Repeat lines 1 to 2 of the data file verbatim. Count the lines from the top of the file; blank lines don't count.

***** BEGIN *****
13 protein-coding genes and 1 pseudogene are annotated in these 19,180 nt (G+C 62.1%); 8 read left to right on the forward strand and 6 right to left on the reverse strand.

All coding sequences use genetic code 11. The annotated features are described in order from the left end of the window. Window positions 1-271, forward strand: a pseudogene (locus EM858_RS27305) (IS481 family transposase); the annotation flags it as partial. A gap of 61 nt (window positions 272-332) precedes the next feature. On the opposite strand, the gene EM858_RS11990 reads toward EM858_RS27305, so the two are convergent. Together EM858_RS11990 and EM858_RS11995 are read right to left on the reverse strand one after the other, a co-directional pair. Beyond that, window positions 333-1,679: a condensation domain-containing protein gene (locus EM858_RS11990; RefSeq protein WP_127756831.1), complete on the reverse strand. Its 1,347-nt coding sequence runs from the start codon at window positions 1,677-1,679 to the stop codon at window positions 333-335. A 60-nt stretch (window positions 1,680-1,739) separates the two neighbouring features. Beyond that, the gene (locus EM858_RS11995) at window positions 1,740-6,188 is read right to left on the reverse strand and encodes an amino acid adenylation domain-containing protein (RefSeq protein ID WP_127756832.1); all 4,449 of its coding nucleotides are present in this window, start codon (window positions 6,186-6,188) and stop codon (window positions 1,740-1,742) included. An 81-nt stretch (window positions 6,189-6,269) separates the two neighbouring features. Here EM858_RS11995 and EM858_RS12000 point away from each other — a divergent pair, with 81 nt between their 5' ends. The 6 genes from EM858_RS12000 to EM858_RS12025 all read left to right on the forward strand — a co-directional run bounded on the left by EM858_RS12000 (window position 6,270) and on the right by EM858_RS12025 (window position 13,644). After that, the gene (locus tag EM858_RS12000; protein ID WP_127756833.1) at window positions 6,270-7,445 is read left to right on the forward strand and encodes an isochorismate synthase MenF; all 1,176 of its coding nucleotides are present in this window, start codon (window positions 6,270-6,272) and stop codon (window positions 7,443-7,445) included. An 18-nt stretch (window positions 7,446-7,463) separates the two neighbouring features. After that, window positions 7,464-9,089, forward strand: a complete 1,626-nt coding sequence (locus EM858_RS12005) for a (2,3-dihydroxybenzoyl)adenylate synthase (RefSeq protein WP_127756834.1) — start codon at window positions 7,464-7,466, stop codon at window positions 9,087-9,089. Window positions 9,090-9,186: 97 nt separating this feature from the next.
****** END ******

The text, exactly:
13 protein-coding genes and 1 pseudogene are annotated in these 19,180 nt (G+C 62.1%); 8 read left to right on the forward strand and 6 right to left on the reverse strand.

All coding sequences use genetic code 11. The annotated features are described in order from the left end of the window. Window positions 1-271, forward strand: a pseudogene (locus EM858_RS27305) (IS481 family transposase); the annotation flags it as partial. A gap of 61 nt (window positions 272-332) precedes the next feature. On the opposite strand, the gene EM858_RS11990 reads toward EM858_RS27305, so the two are convergent. Together EM858_RS11990 and EM858_RS11995 are read right to left on the reverse strand one after the other, a co-directional pair. Beyond that, window positions 333-1,679: a condensation domain-containing protein gene (locus EM858_RS11990; RefSeq protein WP_127756831.1), complete on the reverse strand. Its 1,347-nt coding sequence runs from the start codon at window positions 1,677-1,679 to the stop codon at window positions 333-335. A 60-nt stretch (window positions 1,680-1,739) separates the two neighbouring features. Beyond that, the gene (locus EM858_RS11995) at window positions 1,740-6,188 is read right to left on the reverse strand and encodes an amino acid adenylation domain-containing protein (RefSeq protein ID WP_127756832.1); all 4,449 of its coding nucleotides are present in this window, start codon (window positions 6,186-6,188) and stop codon (window positions 1,740-1,742) included. An 81-nt stretch (window positions 6,189-6,269) separates the two neighbouring features. Here EM858_RS11995 and EM858_RS12000 point away from each other — a divergent pair, with 81 nt between their 5' ends. The 6 genes from EM858_RS12000 to EM858_RS12025 all read left to right on the forward strand — a co-directional run bounded on the left by EM858_RS12000 (window position 6,270) and on the right by EM858_RS12025 (window position 13,644). After that, the gene (locus tag EM858_RS12000; protein ID WP_127756833.1) at window positions 6,270-7,445 is read left to right on the forward strand and encodes an isochorismate synthase MenF; all 1,176 of its coding nucleotides are present in this window, start codon (window positions 6,270-6,272) and stop codon (window positions 7,443-7,445) included. An 18-nt stretch (window positions 7,446-7,463) separates the two neighbouring features. After that, window positions 7,464-9,089, forward strand: a complete 1,626-nt coding sequence (locus EM858_RS12005) for a (2,3-dihydroxybenzoyl)adenylate synthase (RefSeq protein WP_127756834.1) — start codon at window positions 7,464-7,466, stop codon at window positions 9,087-9,089. Window positions 9,090-9,186: 97 nt separating this feature from the next.